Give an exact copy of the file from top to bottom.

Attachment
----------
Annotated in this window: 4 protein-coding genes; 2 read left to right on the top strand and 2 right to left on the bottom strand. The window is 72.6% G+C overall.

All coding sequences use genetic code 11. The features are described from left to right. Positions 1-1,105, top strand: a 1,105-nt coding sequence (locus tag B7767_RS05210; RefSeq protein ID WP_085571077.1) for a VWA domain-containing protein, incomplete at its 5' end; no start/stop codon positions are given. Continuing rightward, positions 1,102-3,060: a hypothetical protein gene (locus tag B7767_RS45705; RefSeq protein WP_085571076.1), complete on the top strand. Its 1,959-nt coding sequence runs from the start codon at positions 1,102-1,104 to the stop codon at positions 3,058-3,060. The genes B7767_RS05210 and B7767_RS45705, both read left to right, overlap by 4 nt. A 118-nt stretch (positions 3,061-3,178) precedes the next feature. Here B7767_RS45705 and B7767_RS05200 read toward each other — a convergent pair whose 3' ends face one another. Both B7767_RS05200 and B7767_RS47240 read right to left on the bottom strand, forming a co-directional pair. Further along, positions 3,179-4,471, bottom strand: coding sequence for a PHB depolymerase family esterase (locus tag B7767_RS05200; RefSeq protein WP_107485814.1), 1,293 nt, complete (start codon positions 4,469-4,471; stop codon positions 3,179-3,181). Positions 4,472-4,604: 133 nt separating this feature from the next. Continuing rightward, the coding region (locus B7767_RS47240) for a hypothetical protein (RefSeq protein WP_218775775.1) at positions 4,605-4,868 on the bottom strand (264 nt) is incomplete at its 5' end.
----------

Annotated in this window: 4 protein-coding genes; 2 read left to right on the top strand and 2 right to left on the bottom strand. The window is 72.6% G+C overall.

All coding sequences use genetic code 11. The features are described from left to right. Positions 1-1,105, top strand: a 1,105-nt coding sequence (locus tag B7767_RS05210; RefSeq protein ID WP_085571077.1) for a VWA domain-containing protein, incomplete at its 5' end; no start/stop codon positions are given. Continuing rightward, positions 1,102-3,060: a hypothetical protein gene (locus tag B7767_RS45705; RefSeq protein WP_085571076.1), complete on the top strand. Its 1,959-nt coding sequence runs from the start codon at positions 1,102-1,104 to the stop codon at positions 3,058-3,060. The genes B7767_RS05210 and B7767_RS45705, both read left to right, overlap by 4 nt. A 118-nt stretch (positions 3,061-3,178) precedes the next feature. Here B7767_RS45705 and B7767_RS05200 read toward each other — a convergent pair whose 3' ends face one another. Both B7767_RS05200 and B7767_RS47240 read right to left on the bottom strand, forming a co-directional pair. Further along, positions 3,179-4,471, bottom strand: coding sequence for a PHB depolymerase family esterase (locus tag B7767_RS05200; RefSeq protein WP_107485814.1), 1,293 nt, complete (start codon positions 4,469-4,471; stop codon positions 3,179-3,181). Positions 4,472-4,604: 133 nt separating this feature from the next. Continuing rightward, the coding region (locus B7767_RS47240) for a hypothetical protein (RefSeq protein WP_218775775.1) at positions 4,605-4,868 on the bottom strand (264 nt) is incomplete at its 5' end.